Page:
Look around our world in our home, in our kids hands, in schools and more now in business–The Apple experience is pervasive in our world, not just the device of choice. Animation from Disney where Pixar lives to iTunes, a paradigm shifting new business model to the iPhone populate our lives across the world. But Steve was always about a bigger idea that was beyond selling stuff. He was always about putting tools into people’s lives to transform their world for the better. This was a fundamental part of Steve’s DNA. He was not just a great salesman, he was a reality-shifter. This is an alchemy quite different.

When we launched the Mac at Apple none of us including Steve Jobs or Woz had a clue how the world would embrace it. We were all nervous and excited. Not quite flying blind but not looking over our shoulders but into a unknown future. There had been recent computer failures by Apple. The media was not rooting for us. IBM and all of business had dismissed Apple. Many thought we were not ready for prime time.

Much has been made about that Apple never did in the early days consumer research which is not true. Steve was not a big fan but some of us with a background in business decided that this could be a learning opportunity. I ran the first focus groups on the Mac with doctors in 1983 bringing ten into Apple HQ to show them the Macs. They were impressed and actually looked at them as they would other medical or surgical tools. Being in charge of business and industries like medicine, I wanted to learn from them about the new Macs. Steve did not oppose things even when he was not fully in agreement.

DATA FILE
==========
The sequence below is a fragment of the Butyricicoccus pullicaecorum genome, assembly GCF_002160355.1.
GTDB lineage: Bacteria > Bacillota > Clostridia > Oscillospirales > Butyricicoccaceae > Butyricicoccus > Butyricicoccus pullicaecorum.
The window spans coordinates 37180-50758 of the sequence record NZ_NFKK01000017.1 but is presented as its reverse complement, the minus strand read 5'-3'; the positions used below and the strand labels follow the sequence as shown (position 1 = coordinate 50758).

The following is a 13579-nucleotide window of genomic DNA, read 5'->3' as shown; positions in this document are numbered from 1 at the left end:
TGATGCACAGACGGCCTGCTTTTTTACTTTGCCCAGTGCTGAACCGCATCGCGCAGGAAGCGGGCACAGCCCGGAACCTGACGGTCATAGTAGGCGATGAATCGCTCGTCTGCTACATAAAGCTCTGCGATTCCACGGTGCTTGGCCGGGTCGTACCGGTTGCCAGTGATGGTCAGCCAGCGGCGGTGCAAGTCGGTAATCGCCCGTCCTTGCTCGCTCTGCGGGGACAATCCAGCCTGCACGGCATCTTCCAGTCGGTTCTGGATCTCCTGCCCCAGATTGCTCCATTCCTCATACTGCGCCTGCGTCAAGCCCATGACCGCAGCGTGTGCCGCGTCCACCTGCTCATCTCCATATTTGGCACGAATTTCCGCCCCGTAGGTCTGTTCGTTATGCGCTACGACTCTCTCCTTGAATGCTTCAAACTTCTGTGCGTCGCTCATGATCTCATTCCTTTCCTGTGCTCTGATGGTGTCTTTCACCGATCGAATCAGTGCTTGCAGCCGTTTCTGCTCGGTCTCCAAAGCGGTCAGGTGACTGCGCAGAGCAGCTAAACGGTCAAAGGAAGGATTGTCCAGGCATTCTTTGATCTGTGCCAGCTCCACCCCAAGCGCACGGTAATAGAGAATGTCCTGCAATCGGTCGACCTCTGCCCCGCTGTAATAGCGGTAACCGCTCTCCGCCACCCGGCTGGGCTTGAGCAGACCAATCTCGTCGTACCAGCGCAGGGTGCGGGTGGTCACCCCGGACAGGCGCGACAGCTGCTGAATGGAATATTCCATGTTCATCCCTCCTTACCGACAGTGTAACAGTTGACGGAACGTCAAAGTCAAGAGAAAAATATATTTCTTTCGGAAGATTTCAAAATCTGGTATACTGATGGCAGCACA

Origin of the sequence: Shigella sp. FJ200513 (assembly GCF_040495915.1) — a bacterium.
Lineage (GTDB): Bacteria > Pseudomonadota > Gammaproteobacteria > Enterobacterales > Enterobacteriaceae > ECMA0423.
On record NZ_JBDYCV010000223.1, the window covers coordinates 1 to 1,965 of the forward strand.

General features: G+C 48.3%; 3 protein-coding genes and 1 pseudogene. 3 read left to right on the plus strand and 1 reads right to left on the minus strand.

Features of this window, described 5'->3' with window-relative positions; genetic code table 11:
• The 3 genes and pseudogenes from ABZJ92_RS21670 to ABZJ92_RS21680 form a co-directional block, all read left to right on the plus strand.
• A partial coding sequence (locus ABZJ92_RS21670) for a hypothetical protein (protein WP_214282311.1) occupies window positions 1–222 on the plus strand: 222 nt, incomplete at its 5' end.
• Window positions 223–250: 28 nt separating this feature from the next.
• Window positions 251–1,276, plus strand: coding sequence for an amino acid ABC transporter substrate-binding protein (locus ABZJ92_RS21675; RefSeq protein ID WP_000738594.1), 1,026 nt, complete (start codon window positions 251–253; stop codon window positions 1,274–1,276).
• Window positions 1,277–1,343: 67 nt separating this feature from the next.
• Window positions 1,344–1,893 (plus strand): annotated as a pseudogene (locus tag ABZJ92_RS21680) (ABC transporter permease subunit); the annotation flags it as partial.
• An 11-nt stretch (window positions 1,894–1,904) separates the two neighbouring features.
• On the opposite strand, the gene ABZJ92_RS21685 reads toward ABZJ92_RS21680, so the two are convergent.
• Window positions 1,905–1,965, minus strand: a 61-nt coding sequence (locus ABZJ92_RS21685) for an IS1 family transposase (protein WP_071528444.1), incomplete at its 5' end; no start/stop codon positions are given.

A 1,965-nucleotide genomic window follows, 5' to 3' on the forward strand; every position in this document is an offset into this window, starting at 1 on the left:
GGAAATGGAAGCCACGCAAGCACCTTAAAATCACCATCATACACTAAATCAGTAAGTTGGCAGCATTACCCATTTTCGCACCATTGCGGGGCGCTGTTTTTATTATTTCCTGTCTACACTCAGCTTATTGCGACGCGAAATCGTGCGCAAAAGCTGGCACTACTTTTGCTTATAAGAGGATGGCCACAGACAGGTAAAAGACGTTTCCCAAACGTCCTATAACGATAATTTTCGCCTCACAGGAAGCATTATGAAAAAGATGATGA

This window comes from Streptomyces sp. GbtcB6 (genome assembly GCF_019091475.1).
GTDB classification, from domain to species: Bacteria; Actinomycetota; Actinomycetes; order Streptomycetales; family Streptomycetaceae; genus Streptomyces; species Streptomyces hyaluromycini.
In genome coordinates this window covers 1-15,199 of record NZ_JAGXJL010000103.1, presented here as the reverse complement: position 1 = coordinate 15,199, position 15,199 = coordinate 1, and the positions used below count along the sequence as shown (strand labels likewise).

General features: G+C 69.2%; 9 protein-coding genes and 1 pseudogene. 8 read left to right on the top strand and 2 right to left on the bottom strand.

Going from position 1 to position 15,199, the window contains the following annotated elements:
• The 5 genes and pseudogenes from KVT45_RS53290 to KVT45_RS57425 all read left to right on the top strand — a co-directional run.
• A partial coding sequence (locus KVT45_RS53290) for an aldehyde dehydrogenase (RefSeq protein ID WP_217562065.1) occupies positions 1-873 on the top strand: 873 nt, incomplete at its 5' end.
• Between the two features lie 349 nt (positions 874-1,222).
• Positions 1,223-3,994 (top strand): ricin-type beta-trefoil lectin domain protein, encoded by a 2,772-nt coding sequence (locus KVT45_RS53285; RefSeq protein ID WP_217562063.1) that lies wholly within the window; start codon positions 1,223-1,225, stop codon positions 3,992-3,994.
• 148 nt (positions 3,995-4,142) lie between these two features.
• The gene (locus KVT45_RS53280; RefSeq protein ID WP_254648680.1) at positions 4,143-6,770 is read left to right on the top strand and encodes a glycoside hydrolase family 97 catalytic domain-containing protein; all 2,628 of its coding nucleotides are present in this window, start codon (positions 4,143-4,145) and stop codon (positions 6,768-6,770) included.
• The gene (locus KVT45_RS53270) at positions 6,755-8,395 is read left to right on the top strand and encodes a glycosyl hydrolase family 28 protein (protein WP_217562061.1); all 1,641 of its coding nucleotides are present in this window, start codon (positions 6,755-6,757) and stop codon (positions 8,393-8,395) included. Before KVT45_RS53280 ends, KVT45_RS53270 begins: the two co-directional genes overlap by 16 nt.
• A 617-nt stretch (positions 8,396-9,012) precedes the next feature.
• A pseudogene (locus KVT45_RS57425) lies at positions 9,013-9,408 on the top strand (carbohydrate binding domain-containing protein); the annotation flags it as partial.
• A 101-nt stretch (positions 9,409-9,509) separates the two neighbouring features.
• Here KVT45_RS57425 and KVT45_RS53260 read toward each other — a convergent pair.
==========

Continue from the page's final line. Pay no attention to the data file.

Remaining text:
At Apple, we thought we were doing very cool things with technology to inspire the creativity of the individual, not make a productivity machine or even to make money. We were empowering the world with new personal innovation tools. At least that was the big idea. At Apple, in 1984 we were infected by an electric excitement authored by Steve. He was the catalyst for and the Apple culture reinforced, shaped and nurtured about changing the world.

Steve was baby boomer like myself. Many boomers were influenced by the progressive politics of the 60’s, the Vietnam War, Watergate, the social awakening of the American youth, the civil rights movement and the human potential movement, from Fritz Pearls to Tim Leary. These cultural change forces were about making the world a better place. This was the social context, the culture of making the world a better place, challenging norms, challenging authority and ultimately changing the establishment (becoming the establishment) that Steve and the Boomers were shaped by. Not all of us drank the whole cool aid but Steve did and he, like all of us then was struggling to making a difference before we even knew what that was about.